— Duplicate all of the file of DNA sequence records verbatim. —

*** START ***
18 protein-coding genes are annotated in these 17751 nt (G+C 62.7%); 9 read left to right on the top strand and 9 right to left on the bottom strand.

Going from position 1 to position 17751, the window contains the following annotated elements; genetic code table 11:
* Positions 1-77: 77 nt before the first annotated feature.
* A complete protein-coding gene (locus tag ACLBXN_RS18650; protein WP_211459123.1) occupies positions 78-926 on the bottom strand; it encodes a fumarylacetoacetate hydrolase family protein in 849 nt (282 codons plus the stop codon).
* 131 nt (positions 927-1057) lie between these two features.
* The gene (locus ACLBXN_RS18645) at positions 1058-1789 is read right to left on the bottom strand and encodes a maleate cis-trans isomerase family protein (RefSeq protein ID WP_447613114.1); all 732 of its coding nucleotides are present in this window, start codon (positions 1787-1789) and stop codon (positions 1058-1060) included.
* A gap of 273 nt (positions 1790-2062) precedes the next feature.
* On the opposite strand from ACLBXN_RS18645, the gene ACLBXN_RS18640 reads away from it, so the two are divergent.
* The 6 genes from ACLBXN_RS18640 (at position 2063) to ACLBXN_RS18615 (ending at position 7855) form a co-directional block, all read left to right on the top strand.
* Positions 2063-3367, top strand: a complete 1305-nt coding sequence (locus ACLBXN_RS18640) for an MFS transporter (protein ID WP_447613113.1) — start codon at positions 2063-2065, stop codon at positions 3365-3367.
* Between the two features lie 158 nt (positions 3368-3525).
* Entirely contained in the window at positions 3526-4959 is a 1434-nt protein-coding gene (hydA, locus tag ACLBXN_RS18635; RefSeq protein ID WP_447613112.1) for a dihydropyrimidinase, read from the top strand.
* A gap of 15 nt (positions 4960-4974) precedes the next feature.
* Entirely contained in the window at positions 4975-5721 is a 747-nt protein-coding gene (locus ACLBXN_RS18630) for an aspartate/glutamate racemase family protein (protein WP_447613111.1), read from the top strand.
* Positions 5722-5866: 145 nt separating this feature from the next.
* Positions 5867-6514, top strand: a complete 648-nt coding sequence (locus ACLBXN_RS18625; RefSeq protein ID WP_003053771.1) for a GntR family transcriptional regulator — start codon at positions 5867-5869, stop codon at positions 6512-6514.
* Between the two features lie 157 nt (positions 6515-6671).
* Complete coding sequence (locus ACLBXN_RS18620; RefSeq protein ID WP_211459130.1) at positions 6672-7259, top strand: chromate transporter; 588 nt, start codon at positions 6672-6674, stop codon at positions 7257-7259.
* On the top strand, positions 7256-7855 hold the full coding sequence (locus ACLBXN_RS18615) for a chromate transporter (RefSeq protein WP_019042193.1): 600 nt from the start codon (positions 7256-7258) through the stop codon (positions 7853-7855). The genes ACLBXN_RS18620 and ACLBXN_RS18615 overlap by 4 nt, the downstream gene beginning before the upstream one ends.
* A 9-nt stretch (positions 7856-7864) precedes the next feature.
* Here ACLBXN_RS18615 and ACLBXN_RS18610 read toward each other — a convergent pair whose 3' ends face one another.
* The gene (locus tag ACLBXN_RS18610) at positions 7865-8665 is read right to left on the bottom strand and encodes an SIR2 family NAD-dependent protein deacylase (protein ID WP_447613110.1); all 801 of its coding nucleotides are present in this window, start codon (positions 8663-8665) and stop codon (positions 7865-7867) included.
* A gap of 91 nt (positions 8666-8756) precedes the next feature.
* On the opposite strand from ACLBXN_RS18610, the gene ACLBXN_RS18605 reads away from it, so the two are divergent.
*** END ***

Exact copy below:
18 protein-coding genes are annotated in these 17751 nt (G+C 62.7%); 9 read left to right on the top strand and 9 right to left on the bottom strand.

Going from position 1 to position 17751, the window contains the following annotated elements; genetic code table 11:
* Positions 1-77: 77 nt before the first annotated feature.
* A complete protein-coding gene (locus tag ACLBXN_RS18650; protein WP_211459123.1) occupies positions 78-926 on the bottom strand; it encodes a fumarylacetoacetate hydrolase family protein in 849 nt (282 codons plus the stop codon).
* 131 nt (positions 927-1057) lie between these two features.
* The gene (locus ACLBXN_RS18645) at positions 1058-1789 is read right to left on the bottom strand and encodes a maleate cis-trans isomerase family protein (RefSeq protein ID WP_447613114.1); all 732 of its coding nucleotides are present in this window, start codon (positions 1787-1789) and stop codon (positions 1058-1060) included.
* A gap of 273 nt (positions 1790-2062) precedes the next feature.
* On the opposite strand from ACLBXN_RS18645, the gene ACLBXN_RS18640 reads away from it, so the two are divergent.
* The 6 genes from ACLBXN_RS18640 (at position 2063) to ACLBXN_RS18615 (ending at position 7855) form a co-directional block, all read left to right on the top strand.
* Positions 2063-3367, top strand: a complete 1305-nt coding sequence (locus ACLBXN_RS18640) for an MFS transporter (protein ID WP_447613113.1) — start codon at positions 2063-2065, stop codon at positions 3365-3367.
* Between the two features lie 158 nt (positions 3368-3525).
* Entirely contained in the window at positions 3526-4959 is a 1434-nt protein-coding gene (hydA, locus tag ACLBXN_RS18635; RefSeq protein ID WP_447613112.1) for a dihydropyrimidinase, read from the top strand.
* A gap of 15 nt (positions 4960-4974) precedes the next feature.
* Entirely contained in the window at positions 4975-5721 is a 747-nt protein-coding gene (locus ACLBXN_RS18630) for an aspartate/glutamate racemase family protein (protein WP_447613111.1), read from the top strand.
* Positions 5722-5866: 145 nt separating this feature from the next.
* Positions 5867-6514, top strand: a complete 648-nt coding sequence (locus ACLBXN_RS18625; RefSeq protein ID WP_003053771.1) for a GntR family transcriptional regulator — start codon at positions 5867-5869, stop codon at positions 6512-6514.
* Between the two features lie 157 nt (positions 6515-6671).
* Complete coding sequence (locus ACLBXN_RS18620; RefSeq protein ID WP_211459130.1) at positions 6672-7259, top strand: chromate transporter; 588 nt, start codon at positions 6672-6674, stop codon at positions 7257-7259.
* On the top strand, positions 7256-7855 hold the full coding sequence (locus ACLBXN_RS18615) for a chromate transporter (RefSeq protein WP_019042193.1): 600 nt from the start codon (positions 7256-7258) through the stop codon (positions 7853-7855). The genes ACLBXN_RS18620 and ACLBXN_RS18615 overlap by 4 nt, the downstream gene beginning before the upstream one ends.
* A 9-nt stretch (positions 7856-7864) precedes the next feature.
* Here ACLBXN_RS18615 and ACLBXN_RS18610 read toward each other — a convergent pair whose 3' ends face one another.
* The gene (locus tag ACLBXN_RS18610) at positions 7865-8665 is read right to left on the bottom strand and encodes an SIR2 family NAD-dependent protein deacylase (protein ID WP_447613110.1); all 801 of its coding nucleotides are present in this window, start codon (positions 8663-8665) and stop codon (positions 7865-7867) included.
* A gap of 91 nt (positions 8666-8756) precedes the next feature.
* On the opposite strand from ACLBXN_RS18610, the gene ACLBXN_RS18605 reads away from it, so the two are divergent.